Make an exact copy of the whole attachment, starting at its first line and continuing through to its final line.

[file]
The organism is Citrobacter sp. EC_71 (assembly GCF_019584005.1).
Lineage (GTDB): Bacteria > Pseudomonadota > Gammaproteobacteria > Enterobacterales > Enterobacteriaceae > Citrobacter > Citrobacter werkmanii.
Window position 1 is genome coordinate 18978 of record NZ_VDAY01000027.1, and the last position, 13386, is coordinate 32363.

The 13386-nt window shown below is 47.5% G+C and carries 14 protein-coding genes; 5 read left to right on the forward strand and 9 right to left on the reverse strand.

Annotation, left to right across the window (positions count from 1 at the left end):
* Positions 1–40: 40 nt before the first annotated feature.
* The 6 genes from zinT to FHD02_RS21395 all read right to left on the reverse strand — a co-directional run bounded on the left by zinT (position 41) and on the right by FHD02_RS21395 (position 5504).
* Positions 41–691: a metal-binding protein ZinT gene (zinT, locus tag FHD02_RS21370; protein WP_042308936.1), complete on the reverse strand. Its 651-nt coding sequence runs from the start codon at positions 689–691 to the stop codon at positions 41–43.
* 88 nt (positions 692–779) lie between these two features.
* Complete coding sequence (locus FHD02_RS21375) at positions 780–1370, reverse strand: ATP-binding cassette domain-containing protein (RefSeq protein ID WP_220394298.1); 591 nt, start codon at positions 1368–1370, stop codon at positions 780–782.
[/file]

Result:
The organism is Citrobacter sp. EC_71 (assembly GCF_019584005.1).
Lineage (GTDB): Bacteria > Pseudomonadota > Gammaproteobacteria > Enterobacterales > Enterobacteriaceae > Citrobacter > Citrobacter werkmanii.
Window position 1 is genome coordinate 18978 of record NZ_VDAY01000027.1, and the last position, 13386, is coordinate 32363.

The 13386-nt window shown below is 47.5% G+C and carries 14 protein-coding genes; 5 read left to right on the forward strand and 9 right to left on the reverse strand.

Annotation, left to right across the window (positions count from 1 at the left end):
* Positions 1–40: 40 nt before the first annotated feature.
* The 6 genes from zinT to FHD02_RS21395 all read right to left on the reverse strand — a co-directional run bounded on the left by zinT (position 41) and on the right by FHD02_RS21395 (position 5504).
* Positions 41–691: a metal-binding protein ZinT gene (zinT, locus tag FHD02_RS21370; protein WP_042308936.1), complete on the reverse strand. Its 651-nt coding sequence runs from the start codon at positions 689–691 to the stop codon at positions 41–43.
* 88 nt (positions 692–779) lie between these two features.
* Complete coding sequence (locus FHD02_RS21375) at positions 780–1370, reverse strand: ATP-binding cassette domain-containing protein (RefSeq protein ID WP_220394298.1); 591 nt, start codon at positions 1368–1370, stop codon at positions 780–782.